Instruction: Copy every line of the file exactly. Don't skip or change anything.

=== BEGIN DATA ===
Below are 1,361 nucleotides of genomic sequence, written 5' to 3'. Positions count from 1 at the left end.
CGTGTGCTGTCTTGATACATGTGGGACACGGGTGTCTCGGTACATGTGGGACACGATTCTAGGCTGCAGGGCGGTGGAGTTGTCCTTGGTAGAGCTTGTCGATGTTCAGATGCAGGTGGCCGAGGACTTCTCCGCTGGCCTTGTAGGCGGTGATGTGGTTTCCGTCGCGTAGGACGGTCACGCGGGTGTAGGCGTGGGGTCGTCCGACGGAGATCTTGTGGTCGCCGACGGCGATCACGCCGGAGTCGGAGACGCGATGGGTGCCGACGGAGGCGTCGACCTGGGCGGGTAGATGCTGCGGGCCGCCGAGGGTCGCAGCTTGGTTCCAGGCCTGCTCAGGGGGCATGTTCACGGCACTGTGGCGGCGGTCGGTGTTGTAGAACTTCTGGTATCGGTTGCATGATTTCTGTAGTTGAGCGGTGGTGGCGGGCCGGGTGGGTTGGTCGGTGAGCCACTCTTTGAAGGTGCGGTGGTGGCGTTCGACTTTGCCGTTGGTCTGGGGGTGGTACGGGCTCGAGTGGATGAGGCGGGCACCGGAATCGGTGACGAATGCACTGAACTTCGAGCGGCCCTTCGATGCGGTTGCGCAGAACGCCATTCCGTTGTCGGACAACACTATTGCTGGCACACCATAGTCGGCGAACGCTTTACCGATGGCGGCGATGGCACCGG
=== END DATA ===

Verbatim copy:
Below are 1,361 nucleotides of genomic sequence, written 5' to 3'. Positions count from 1 at the left end.
CGTGTGCTGTCTTGATACATGTGGGACACGGGTGTCTCGGTACATGTGGGACACGATTCTAGGCTGCAGGGCGGTGGAGTTGTCCTTGGTAGAGCTTGTCGATGTTCAGATGCAGGTGGCCGAGGACTTCTCCGCTGGCCTTGTAGGCGGTGATGTGGTTTCCGTCGCGTAGGACGGTCACGCGGGTGTAGGCGTGGGGTCGTCCGACGGAGATCTTGTGGTCGCCGACGGCGATCACGCCGGAGTCGGAGACGCGATGGGTGCCGACGGAGGCGTCGACCTGGGCGGGTAGATGCTGCGGGCCGCCGAGGGTCGCAGCTTGGTTCCAGGCCTGCTCAGGGGGCATGTTCACGGCACTGTGGCGGCGGTCGGTGTTGTAGAACTTCTGGTATCGGTTGCATGATTTCTGTAGTTGAGCGGTGGTGGCGGGCCGGGTGGGTTGGTCGGTGAGCCACTCTTTGAAGGTGCGGTGGTGGCGTTCGACTTTGCCGTTGGTCTGGGGGTGGTACGGGCTCGAGTGGATGAGGCGGGCACCGGAATCGGTGACGAATGCACTGAACTTCGAGCGGCCCTTCGATGCGGTTGCGCAGAACGCCATTCCGTTGTCGGACAACACTATTGCTGGCACACCATAGTCGGCGAACGCTTTACCGATGGCGGCGATGGCACCGG